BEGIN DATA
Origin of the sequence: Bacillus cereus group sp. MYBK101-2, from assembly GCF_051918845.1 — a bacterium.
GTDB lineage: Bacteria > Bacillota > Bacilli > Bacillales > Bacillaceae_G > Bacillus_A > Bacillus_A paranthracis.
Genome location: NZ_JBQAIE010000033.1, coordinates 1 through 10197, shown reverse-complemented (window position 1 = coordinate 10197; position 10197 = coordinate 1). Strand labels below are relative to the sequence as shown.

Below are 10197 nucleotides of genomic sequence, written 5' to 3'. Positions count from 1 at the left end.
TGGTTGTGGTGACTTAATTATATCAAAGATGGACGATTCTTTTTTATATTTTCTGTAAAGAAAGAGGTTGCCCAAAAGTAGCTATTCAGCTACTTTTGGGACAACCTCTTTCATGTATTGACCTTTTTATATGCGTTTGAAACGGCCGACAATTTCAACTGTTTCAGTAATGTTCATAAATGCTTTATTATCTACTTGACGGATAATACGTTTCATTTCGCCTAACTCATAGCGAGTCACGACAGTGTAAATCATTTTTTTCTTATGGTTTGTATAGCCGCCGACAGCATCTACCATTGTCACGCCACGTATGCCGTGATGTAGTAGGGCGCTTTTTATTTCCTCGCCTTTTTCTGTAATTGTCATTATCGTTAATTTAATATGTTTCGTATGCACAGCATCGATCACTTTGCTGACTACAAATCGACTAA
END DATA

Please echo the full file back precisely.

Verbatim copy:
Origin of the sequence: Bacillus cereus group sp. MYBK101-2, from assembly GCF_051918845.1 — a bacterium.
GTDB lineage: Bacteria > Bacillota > Bacilli > Bacillales > Bacillaceae_G > Bacillus_A > Bacillus_A paranthracis.
Genome location: NZ_JBQAIE010000033.1, coordinates 1 through 10197, shown reverse-complemented (window position 1 = coordinate 10197; position 10197 = coordinate 1). Strand labels below are relative to the sequence as shown.

Below are 10197 nucleotides of genomic sequence, written 5' to 3'. Positions count from 1 at the left end.
TGGTTGTGGTGACTTAATTATATCAAAGATGGACGATTCTTTTTTATATTTTCTGTAAAGAAAGAGGTTGCCCAAAAGTAGCTATTCAGCTACTTTTGGGACAACCTCTTTCATGTATTGACCTTTTTATATGCGTTTGAAACGGCCGACAATTTCAACTGTTTCAGTAATGTTCATAAATGCTTTATTATCTACTTGACGGATAATACGTTTCATTTCGCCTAACTCATAGCGAGTCACGACAGTGTAAATCATTTTTTTCTTATGGTTTGTATAGCCGCCGACAGCATCTACCATTGTCACGCCACGTATGCCGTGATGTAGTAGGGCGCTTTTTATTTCCTCGCCTTTTTCTGTAATTGTCATTATCGTTAATTTAATATGTTTCGTATGCACAGCATCGATCACTTTGCTGACTACAAATCGACTAA